Note that the string of hyphens and "Subject:" must start in column one.
"Subject:" has one space or tab between it and the subject line. If you have
to put "Subject:" in and don't want it interpreted as a section header, just
make sure that it isn't in column one (just like above). If your subject
line is too wide to fit in 80 columns, you can continue it onto the next
lines, with whitespace at the beginning of the following lines. Example:
Subject: this is a long........
The subject can be any arbitrary string of text. You may wish to use
a numbering scheme, for it makes it easier for your readers to "grep"
down to the precise section they want.
You can place additional RFC-like headers after the Subject, such as
"From:", "Date:" etc. Again, these headers should start in column
one. There should be no blank lines in the entire set of headers
in a section.
The text is free format ASCII and may be formatted any way you wish.
Current FAQ maintainers take note: if you're already using a consistent
format for your FAQ, converting to this format will often require only
one or two global edit commands.
Subject: 5. What is the Table of Contents Format?
The Table of Contents simply consists of the subject lines from the rest
of the FAQ, excluding "Subject:", and preferably indented. The subject lines
should be exact copies of the section headers.
This is only a suggestion. There is no existing software that parses this
data. The intent of using exactly the same strings as the subjects is
so that users can use search mechanisms to find specific sections. If the
subject line is too long to fit in a table of contents line, it is suggested
that you truncate it at a convenient point - the search will still work.
Subject: 6. What are External Meta References,
and What is Their Format?
Many of the more sophisticated viewers can "jump" from one FAQ to the
next, retrieve data via FTP, or send email simply by "pointing at"
properly formatted "tags" in your FAQ. This FAQ recommends "URL"
("Universal Resource Locator") format tags. See Section 7 for a
If your FAQ refers to a FTP-able file, use this format:
Where "<inet>" is the Internet domain name of the server, and the rest
of the "<str>/<str>" is the file name. If you want to refer to a directory,
leave a trailing "/".
This string can be anywhere in the document, inline with text or whatever.
Similarly, for html (hypertext markup language)-compatible documents,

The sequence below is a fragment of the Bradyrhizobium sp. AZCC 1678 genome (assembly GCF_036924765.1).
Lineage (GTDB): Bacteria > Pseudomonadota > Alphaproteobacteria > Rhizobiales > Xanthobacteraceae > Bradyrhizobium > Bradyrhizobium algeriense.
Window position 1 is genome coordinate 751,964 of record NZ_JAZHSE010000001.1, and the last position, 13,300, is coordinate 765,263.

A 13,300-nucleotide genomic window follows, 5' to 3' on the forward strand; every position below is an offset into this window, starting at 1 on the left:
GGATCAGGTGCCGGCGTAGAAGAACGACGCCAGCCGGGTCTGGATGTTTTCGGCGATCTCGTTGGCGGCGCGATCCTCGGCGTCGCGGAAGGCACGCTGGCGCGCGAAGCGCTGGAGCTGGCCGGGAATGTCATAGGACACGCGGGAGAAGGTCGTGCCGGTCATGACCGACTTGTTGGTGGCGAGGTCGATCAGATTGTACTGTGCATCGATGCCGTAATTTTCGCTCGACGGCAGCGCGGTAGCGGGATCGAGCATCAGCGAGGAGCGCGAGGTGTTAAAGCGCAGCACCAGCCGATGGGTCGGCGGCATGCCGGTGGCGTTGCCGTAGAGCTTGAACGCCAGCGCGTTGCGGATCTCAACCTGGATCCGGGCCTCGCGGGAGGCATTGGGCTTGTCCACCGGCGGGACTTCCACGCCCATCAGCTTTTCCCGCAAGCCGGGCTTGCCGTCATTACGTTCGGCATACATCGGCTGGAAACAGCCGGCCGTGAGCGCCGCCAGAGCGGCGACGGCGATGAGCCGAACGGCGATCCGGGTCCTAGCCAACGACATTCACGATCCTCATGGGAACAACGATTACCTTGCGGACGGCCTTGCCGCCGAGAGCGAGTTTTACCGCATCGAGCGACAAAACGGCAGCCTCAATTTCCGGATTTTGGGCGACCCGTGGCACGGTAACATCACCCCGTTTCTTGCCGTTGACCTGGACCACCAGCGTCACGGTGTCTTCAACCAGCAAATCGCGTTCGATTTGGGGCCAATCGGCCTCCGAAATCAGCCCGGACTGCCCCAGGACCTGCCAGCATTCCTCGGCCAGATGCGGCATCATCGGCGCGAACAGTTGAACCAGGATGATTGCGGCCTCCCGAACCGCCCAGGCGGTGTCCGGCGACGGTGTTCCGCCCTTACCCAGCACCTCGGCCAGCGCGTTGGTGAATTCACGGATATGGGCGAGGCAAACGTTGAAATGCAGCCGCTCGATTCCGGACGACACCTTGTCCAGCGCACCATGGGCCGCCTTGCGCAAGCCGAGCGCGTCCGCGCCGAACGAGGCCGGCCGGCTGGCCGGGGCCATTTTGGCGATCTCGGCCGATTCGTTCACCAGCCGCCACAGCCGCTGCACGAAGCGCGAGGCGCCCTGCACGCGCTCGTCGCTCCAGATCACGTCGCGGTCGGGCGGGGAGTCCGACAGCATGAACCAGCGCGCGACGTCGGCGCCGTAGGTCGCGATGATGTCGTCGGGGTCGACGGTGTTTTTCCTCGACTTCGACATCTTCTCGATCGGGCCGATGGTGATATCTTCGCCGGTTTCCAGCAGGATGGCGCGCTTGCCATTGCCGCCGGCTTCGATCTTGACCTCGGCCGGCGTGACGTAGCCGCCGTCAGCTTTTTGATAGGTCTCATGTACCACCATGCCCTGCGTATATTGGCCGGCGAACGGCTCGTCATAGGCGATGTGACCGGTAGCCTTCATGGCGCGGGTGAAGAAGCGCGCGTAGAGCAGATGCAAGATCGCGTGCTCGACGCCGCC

For clarity, it's best to surround the URL with angle brackets to make
it easier to parse. This FAQ uses this convention, ie:
One difficulty with URLs is that they're often quite long. Do not
break them in the middle, or they won't work. It is suggested that
if the URL is too long to fit, start a new line with the URL. Even
if it does look rather ugly, it's better than not working, or wrapping
beyond the 80th column.
Subject: 7. Where Do I need to Look for Other Information?
[These seemed relevant, but I need descriptions!]
John E. Goodwin's <JEGOODWIN@delphi.com> "Elements of E-Text Style",
Note the specification of URLs is now to be found in rfc1630:
"Universal Resource Identifiers in WWW" [Jun 94]
by Tim Berners-Lee <email@example.com>
Subject: 8. Newsreader/Converter Specifics
Rn, trn, and strn "^G" functionality skips to the next occurance of
"Subject:" in column one.
GNUs has two "digest" parsers. One insists on full RFC1153 compliance
(main Subject: line "digest" tokens etc.), and the other skips to lines
with (at least 8?) hyphens starting in column 1.
Tin has no digest functionality at present, though, tin's author indicates
willingness to add it in a way compatible with this format. This author
suggests either the "^Subject:" or "^-*" approach.
Nn triggers on Subject: plus From: which is often not applicable
to FAQs. Nn "explodes" FAQs with both Subject: and From: subheaders
into individual articles. Most nn users this author has discussed this
with do not want FAQs to behave this way, which is why this format doesn't
require "From:" lines.
Thomas Fine's FAQ to HTML conversion system uses a scoring system to
measure compliance with the:
<line of hyphens>
format. See the following for more detail:
I would appreciate detail on digest/FAQ parsing in other newsreaders and